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BMI and seatbelt use.

Schlundt DG, Briggs NC, Miller ST, Arthur CM, Goldzweig IA
Obesity (Silver Spring). 2007 15 (11): 2541-5

PMID: 18070742 · DOI:10.1038/oby.2007.303

OBJECTIVE - Seatbelt use among obese persons may be reduced because seatbelts are uncomfortable. We investigated the association between obesity and seatbelt use with data from the 2002 Behavioral Risk Factor Surveillance System Survey.

RESEARCH METHODS AND PROCEDURES - Multivariable logistic regression was used to calculate odds ratios and 95% confidence intervals (CIs) for seatbelt use among overweight (BMI, 25.0 to 29.9), obese (BMI, 30.0 to 39.9), and extremely obese (BMI >or= 40.0) persons, relative to a non-overweight/non-obese reference group (BMI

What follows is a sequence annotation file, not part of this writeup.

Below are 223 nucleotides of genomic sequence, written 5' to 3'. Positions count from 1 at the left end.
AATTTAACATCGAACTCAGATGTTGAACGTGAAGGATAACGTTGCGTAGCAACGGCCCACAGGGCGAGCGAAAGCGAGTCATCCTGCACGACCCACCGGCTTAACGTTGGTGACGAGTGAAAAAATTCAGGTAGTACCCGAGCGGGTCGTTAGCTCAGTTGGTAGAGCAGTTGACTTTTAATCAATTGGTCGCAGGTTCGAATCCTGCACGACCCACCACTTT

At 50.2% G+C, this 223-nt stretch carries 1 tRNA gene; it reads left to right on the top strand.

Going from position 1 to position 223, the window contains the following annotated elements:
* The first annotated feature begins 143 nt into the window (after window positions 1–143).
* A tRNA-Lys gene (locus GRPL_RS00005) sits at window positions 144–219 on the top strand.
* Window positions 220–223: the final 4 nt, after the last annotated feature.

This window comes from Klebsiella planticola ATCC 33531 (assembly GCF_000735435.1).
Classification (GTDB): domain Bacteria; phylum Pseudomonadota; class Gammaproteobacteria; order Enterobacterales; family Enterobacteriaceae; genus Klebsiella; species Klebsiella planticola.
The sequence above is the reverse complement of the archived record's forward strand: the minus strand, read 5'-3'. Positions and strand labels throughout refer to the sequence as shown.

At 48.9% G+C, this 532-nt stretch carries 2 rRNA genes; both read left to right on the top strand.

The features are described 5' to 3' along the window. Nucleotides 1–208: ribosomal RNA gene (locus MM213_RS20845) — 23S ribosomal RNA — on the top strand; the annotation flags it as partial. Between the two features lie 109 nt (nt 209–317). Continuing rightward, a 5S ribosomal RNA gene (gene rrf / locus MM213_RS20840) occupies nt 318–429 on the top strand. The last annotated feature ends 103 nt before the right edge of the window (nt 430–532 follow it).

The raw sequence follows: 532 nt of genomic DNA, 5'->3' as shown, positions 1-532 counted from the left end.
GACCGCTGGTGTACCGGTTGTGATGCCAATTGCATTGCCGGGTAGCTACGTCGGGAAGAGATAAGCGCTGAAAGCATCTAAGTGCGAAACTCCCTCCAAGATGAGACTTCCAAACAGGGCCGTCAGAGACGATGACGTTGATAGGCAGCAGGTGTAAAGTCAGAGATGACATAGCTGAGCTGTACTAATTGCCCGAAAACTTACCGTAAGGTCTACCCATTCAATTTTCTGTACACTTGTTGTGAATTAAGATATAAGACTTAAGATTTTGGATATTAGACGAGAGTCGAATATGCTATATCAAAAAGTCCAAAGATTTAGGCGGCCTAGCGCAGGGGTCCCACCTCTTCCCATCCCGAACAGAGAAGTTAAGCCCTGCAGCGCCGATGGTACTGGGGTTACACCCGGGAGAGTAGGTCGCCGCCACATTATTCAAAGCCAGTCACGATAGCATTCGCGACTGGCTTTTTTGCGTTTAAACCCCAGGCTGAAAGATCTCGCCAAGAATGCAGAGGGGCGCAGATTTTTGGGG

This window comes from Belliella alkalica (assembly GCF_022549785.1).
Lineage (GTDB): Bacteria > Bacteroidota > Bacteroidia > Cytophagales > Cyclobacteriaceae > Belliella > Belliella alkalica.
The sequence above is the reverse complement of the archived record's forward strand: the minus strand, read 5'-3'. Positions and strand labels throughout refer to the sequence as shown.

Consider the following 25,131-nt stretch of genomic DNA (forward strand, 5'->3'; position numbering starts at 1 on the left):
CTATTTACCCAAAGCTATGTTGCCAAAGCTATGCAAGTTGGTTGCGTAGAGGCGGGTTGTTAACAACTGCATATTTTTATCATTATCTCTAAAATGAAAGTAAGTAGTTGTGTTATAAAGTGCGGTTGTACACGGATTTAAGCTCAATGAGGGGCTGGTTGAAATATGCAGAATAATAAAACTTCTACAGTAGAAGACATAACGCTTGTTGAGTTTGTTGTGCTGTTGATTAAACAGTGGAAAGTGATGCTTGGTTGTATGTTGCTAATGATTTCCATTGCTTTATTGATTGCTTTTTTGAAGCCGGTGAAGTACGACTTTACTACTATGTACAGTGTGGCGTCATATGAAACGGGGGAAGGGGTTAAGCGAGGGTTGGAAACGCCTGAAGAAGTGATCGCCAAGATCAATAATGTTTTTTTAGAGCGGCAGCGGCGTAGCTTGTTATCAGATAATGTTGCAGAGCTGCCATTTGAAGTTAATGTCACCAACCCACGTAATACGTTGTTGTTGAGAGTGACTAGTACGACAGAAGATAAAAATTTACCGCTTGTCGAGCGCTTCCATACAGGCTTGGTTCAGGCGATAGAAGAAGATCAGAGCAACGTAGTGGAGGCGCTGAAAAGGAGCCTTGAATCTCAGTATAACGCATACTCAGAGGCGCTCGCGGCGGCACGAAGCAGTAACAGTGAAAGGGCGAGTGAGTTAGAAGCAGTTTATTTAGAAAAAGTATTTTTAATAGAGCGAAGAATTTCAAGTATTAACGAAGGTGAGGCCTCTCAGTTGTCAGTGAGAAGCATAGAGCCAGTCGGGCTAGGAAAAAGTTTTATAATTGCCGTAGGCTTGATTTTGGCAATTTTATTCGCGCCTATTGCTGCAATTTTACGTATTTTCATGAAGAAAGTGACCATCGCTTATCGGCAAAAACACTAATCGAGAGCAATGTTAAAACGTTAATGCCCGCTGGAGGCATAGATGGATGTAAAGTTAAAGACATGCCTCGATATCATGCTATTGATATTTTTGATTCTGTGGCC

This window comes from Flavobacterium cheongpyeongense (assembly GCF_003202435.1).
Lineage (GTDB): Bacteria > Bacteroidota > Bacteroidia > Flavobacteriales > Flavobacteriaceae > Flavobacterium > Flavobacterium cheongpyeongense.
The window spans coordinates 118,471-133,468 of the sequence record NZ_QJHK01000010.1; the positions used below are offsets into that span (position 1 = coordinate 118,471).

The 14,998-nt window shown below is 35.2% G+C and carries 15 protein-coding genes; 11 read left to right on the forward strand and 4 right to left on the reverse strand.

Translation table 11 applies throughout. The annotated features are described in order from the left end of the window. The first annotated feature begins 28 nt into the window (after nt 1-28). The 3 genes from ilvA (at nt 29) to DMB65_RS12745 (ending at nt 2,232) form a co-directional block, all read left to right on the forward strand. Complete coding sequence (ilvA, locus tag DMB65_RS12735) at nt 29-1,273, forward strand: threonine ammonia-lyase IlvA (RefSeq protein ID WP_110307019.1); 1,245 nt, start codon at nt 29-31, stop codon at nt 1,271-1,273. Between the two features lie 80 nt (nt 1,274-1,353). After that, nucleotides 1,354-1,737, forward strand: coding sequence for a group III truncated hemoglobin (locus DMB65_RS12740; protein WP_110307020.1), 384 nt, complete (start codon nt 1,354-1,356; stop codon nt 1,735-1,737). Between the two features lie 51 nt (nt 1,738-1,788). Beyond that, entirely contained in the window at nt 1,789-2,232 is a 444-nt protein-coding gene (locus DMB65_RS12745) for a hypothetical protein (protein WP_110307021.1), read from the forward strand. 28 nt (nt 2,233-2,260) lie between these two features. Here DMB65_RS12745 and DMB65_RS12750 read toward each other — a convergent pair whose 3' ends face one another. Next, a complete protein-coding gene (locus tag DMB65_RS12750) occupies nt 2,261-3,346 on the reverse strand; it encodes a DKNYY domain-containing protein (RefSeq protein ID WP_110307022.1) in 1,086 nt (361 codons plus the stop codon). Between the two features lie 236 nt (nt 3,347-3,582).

RESULTS - Adjusted odds ratios for seatbelt use were 0.89 (95% CI, 0.85 to 0.93) for overweight, 0.69 (0.66 to 0.73) for obese, and 0.45 (95% CI, 0.40 to 0.50) for extremely obese persons. Interaction effects were evident for all covariates, with stronger associations between increasing BMI and decreasing seatbelt use for women, increasing age, higher education, and residence in states with a secondary seatbelt law. There was a linear decrease in seatbelt use with increasing BMI for all subgroups except persons 18 to 24 years old.

DISCUSSION - Lack of seatbelt can be added to the list of risk factors associated with obesity. Effective preventive interventions are needed to promote seatbelt use among overweight and obese persons.

MeSH Terms (18)

Adolescent Adult Aged Aged, 80 and over Body Mass Index Cross-Sectional Studies Educational Status Female Humans Interviews as Topic Male Middle Aged Multivariate Analysis Obesity Risk-Taking Seat Belts Sex Factors State Government

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